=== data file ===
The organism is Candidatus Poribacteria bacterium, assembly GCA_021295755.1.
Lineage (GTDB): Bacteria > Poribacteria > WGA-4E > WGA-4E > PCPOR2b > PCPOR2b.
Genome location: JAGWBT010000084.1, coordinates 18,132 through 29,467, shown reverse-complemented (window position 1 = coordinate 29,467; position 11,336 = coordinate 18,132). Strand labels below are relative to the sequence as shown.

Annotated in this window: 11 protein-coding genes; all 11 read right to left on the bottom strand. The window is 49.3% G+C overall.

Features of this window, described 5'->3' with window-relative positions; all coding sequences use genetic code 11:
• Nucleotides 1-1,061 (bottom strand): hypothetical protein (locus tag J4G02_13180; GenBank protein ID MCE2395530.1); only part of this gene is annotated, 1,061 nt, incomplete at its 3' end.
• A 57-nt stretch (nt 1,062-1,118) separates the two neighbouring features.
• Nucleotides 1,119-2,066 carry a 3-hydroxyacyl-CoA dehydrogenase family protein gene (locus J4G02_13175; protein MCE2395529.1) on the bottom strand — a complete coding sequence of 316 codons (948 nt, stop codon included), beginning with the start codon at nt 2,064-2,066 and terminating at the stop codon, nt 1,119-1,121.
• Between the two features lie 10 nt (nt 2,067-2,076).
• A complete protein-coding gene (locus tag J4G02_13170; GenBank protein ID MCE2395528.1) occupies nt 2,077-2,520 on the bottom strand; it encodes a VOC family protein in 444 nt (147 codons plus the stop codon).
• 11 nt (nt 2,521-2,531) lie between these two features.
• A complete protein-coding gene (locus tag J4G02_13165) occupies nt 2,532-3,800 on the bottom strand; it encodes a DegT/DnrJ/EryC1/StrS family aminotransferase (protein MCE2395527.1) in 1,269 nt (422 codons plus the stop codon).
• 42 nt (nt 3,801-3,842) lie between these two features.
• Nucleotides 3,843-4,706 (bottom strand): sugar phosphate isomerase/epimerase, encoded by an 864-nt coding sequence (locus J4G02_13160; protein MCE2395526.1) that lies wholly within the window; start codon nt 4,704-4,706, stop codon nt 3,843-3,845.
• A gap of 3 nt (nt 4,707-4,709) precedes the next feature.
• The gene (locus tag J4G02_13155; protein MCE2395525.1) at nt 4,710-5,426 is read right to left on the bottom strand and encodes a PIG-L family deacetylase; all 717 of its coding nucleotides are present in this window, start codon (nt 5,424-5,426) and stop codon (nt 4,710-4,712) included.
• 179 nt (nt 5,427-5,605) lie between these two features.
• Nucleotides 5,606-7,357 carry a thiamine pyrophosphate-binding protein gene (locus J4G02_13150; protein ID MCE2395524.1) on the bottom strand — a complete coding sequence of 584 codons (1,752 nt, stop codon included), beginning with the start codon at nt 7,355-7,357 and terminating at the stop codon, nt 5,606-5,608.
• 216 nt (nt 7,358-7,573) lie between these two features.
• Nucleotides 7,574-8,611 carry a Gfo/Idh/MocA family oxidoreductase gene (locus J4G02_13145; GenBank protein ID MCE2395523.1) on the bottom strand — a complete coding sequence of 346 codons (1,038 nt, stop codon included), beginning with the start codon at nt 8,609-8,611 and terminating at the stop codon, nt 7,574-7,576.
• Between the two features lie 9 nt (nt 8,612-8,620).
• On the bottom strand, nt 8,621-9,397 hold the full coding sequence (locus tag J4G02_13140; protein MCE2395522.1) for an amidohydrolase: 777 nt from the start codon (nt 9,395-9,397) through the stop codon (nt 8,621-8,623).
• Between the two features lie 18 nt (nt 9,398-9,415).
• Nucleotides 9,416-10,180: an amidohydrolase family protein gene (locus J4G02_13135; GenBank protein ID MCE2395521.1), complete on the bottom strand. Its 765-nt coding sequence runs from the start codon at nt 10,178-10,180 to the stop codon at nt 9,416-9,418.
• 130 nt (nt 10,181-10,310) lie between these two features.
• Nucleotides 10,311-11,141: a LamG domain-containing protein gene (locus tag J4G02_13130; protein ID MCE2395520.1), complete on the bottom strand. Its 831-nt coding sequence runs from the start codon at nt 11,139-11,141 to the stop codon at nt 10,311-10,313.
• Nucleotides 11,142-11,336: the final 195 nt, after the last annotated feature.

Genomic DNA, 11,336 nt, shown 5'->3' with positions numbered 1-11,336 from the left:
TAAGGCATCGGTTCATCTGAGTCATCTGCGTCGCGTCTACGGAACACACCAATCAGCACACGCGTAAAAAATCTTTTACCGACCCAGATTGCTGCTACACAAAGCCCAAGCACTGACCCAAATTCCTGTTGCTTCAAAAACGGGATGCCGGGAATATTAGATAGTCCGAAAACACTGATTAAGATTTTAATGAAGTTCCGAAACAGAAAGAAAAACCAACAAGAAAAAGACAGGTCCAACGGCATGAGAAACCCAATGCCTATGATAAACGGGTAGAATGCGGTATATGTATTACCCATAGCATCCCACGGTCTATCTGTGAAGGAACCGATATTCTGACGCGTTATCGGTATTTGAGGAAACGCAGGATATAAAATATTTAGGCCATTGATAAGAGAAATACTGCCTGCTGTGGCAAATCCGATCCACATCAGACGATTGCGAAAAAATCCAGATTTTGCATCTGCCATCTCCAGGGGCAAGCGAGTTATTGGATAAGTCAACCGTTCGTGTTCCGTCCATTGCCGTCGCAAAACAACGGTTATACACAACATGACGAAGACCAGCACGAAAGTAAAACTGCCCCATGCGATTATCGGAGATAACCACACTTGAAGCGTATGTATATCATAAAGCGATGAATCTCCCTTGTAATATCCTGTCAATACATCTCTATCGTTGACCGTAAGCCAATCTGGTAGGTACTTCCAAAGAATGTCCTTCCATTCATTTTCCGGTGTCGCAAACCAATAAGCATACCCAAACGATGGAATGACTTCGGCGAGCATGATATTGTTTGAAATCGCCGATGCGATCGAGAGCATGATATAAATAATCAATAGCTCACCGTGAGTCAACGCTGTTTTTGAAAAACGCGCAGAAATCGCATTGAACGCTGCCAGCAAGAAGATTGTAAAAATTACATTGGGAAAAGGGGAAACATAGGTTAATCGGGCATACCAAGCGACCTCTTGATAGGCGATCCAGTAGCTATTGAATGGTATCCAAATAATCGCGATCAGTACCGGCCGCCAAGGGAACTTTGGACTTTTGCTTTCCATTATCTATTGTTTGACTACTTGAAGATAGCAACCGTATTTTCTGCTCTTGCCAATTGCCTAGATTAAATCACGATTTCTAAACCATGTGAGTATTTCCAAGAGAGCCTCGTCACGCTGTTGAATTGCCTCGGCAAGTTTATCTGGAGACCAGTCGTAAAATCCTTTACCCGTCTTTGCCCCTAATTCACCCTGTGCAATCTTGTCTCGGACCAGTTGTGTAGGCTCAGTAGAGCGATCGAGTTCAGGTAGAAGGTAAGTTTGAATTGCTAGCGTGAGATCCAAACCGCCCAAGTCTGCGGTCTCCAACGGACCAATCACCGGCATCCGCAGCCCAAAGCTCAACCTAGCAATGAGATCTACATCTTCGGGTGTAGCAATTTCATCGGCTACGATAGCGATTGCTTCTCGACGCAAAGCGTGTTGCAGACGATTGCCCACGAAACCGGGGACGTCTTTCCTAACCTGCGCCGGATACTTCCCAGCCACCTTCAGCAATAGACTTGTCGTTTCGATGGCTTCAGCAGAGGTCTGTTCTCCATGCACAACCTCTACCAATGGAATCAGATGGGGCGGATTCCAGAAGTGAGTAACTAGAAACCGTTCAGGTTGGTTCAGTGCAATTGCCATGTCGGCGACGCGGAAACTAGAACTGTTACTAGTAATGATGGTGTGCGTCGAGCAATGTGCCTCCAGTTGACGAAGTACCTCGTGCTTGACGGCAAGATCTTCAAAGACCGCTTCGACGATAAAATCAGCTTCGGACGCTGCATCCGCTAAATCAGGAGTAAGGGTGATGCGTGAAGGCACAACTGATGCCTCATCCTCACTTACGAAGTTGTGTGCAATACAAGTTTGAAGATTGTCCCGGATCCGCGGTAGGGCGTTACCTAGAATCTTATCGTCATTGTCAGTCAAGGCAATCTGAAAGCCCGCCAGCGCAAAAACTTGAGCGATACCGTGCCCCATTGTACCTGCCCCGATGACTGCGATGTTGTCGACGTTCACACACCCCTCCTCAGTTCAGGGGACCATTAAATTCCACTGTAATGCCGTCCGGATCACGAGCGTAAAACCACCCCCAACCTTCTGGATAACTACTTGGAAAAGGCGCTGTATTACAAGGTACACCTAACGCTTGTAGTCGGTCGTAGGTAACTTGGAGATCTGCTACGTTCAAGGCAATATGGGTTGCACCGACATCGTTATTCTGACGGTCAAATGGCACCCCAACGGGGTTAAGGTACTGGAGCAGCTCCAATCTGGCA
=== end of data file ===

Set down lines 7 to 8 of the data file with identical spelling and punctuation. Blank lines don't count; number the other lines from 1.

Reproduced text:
• A 57-nt stretch (nt 1,062-1,118) separates the two neighbouring features.
• Nucleotides 1,119-2,066 carry a 3-hydroxyacyl-CoA dehydrogenase family protein gene (locus J4G02_13175; protein MCE2395529.1) on the bottom strand — a complete coding sequence of 316 codons (948 nt, stop codon included), beginning with the start codon at nt 2,064-2,066 and terminating at the stop codon, nt 1,119-1,121.